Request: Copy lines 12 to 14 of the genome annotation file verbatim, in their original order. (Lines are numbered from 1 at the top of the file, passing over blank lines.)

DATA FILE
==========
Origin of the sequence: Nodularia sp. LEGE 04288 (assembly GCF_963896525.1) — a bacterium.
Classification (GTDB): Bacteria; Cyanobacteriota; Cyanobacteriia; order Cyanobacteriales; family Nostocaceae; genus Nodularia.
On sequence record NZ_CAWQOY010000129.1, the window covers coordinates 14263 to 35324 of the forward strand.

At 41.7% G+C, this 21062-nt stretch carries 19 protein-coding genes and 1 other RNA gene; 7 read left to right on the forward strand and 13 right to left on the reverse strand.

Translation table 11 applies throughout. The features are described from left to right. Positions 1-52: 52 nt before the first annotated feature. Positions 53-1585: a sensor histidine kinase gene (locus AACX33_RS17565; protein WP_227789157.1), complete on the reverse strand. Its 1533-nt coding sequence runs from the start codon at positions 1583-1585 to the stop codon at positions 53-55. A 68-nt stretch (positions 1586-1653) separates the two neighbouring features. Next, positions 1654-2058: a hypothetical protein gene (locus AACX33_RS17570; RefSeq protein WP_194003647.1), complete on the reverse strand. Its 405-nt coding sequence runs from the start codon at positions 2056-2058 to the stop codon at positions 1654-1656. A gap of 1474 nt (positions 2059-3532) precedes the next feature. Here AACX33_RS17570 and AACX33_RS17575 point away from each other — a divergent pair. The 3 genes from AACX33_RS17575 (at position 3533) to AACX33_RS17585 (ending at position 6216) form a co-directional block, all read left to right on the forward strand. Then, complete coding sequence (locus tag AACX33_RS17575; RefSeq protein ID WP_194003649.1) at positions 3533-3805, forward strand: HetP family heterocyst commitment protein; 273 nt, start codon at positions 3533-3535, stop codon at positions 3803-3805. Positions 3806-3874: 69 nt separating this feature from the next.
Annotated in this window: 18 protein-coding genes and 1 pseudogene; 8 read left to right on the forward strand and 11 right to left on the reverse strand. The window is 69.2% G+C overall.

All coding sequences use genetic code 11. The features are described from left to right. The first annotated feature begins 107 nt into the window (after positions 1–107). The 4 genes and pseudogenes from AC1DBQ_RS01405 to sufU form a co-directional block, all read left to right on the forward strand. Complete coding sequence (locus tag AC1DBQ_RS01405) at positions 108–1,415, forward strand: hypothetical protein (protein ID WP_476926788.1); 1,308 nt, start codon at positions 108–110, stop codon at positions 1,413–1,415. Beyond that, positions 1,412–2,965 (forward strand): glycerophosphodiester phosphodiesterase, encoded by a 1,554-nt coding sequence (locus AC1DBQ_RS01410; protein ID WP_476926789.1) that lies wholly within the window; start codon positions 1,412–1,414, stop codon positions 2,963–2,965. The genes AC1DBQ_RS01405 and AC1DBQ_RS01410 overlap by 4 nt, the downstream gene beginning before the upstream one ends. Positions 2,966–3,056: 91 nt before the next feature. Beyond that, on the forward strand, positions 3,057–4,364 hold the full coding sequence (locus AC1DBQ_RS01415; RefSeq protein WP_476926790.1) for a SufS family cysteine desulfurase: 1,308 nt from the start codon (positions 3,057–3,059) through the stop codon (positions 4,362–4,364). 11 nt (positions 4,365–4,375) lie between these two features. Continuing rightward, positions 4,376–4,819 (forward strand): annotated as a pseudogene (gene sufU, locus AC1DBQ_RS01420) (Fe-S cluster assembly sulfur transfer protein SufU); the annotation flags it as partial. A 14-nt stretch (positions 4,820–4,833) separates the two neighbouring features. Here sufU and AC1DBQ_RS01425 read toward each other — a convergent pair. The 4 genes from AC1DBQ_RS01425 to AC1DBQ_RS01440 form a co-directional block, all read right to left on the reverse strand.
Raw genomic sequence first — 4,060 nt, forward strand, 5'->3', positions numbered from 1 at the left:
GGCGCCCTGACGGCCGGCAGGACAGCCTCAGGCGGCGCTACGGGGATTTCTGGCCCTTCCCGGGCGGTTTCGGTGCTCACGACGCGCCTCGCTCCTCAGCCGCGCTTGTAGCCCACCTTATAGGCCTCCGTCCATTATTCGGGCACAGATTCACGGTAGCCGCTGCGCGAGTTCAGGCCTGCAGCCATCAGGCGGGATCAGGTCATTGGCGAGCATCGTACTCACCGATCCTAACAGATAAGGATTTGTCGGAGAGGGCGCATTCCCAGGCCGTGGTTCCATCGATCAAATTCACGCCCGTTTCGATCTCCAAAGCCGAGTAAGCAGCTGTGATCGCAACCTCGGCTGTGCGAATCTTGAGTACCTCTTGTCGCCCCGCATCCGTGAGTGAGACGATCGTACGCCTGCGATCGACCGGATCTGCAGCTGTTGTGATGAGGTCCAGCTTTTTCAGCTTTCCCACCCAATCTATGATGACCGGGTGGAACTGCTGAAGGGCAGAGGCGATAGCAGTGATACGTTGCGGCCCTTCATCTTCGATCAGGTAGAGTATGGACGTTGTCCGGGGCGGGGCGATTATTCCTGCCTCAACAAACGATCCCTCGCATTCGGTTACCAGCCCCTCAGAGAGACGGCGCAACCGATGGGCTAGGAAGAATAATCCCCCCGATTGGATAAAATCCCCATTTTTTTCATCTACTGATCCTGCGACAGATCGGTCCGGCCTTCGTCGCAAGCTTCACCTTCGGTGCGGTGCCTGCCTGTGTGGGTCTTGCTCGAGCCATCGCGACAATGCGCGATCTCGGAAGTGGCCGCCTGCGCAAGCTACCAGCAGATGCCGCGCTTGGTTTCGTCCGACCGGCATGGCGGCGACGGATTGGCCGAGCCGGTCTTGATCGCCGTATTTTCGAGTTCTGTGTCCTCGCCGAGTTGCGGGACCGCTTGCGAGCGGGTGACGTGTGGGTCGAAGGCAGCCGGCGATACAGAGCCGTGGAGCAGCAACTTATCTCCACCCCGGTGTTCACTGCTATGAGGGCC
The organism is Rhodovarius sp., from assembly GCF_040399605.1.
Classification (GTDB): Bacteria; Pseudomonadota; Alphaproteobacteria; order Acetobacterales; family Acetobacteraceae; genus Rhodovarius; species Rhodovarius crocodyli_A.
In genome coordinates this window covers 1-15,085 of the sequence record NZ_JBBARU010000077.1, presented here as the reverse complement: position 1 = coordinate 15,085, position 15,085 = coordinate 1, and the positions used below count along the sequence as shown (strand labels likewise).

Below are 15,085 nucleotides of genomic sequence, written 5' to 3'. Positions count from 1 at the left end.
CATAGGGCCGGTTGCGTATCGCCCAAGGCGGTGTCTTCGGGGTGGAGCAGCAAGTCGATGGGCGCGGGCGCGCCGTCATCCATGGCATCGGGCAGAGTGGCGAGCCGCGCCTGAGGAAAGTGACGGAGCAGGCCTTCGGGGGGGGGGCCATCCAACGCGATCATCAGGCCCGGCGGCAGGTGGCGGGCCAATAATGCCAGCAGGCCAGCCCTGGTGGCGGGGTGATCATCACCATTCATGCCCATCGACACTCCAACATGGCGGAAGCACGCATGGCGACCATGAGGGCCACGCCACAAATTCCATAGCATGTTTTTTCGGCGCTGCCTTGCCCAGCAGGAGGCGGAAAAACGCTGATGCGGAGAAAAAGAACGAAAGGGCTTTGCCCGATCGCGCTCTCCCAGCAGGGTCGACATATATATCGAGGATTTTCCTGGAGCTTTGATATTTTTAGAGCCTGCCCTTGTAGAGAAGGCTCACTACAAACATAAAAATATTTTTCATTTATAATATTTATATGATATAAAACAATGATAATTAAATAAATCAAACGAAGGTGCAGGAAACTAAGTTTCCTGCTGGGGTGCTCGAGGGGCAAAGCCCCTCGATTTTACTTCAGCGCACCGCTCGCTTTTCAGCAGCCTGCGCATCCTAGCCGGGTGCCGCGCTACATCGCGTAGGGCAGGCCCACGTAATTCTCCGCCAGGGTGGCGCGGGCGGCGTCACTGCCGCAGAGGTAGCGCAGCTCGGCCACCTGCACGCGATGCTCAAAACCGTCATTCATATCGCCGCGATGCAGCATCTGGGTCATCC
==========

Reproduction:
In genome coordinates this window covers 1-15,085 of the sequence record NZ_JBBARU010000077.1, presented here as the reverse complement: position 1 = coordinate 15,085, position 15,085 = coordinate 1, and the positions used below count along the sequence as shown (strand labels likewise).

Below are 15,085 nucleotides of genomic sequence, written 5' to 3'. Positions count from 1 at the left end.
CATAGGGCCGGTTGCGTATCGCCCAAGGCGGTGTCTTCGGGGTGGAGCAGCAAGTCGATGGGCGCGGGCGCGCCGTCATCCATGGCATCGGGCAGAGTGGCGAGCCGCGCCTGAGGAAAGTGACGGAGCAGGCCTTCGGGGGGGGGGCCATCCAACGCGATCATCAGGCCCGGCGGCAGGTGGCGGGCCAATAATGCCAGCAGGCCAGCCCTGGTGGCGGGGTGATCATCACCATTCATGCCCATCGACACTCCAACATGGCGGAAGCACGCATGGCGACCATGAGGGCCACGCCACAAATTCCATAGCATGTTTTTTCGGCGCTGCCTTGCCCAGCAGGAGGCGGAAAAACGCTGATGCGGAGAAAAAGAACGAAAGGGCTTTGCCCGATCGCGCTCTCCCAGCAGGGTCGACATATATATCGAGGATTTTCCTGGAGCTTTGATATTTTTAGAGCCTGCCCTTGTAGAGAAGGCTCACTACAAACATAAAAATATTTTTCATTTATAATATTTATATGATATAAAACAATGATAATTAAATAAATCAAACGAAGGTGCAGGAAACTAAGTTTCCTGCTGGGGTGCTCGAGGGGCAAAGCCCCTCGATTTTACTTCAGCGCACCGCTCGCTTTTCAGCAGCCTGCGCATCCTAGCCGGGTGCCGCGCTACATCGCGTAGGGCAGGCCCACGTAATTCTCCGCCAGGGTGGCGCGGGCGGCGTCACTGCCGCAGAGGTAGCGCAGCTCGGCCACCTGCACGCGATGCTCAAAACCGTCATTCATATCGCCGCGATGCAGCATCTGGGTCATCC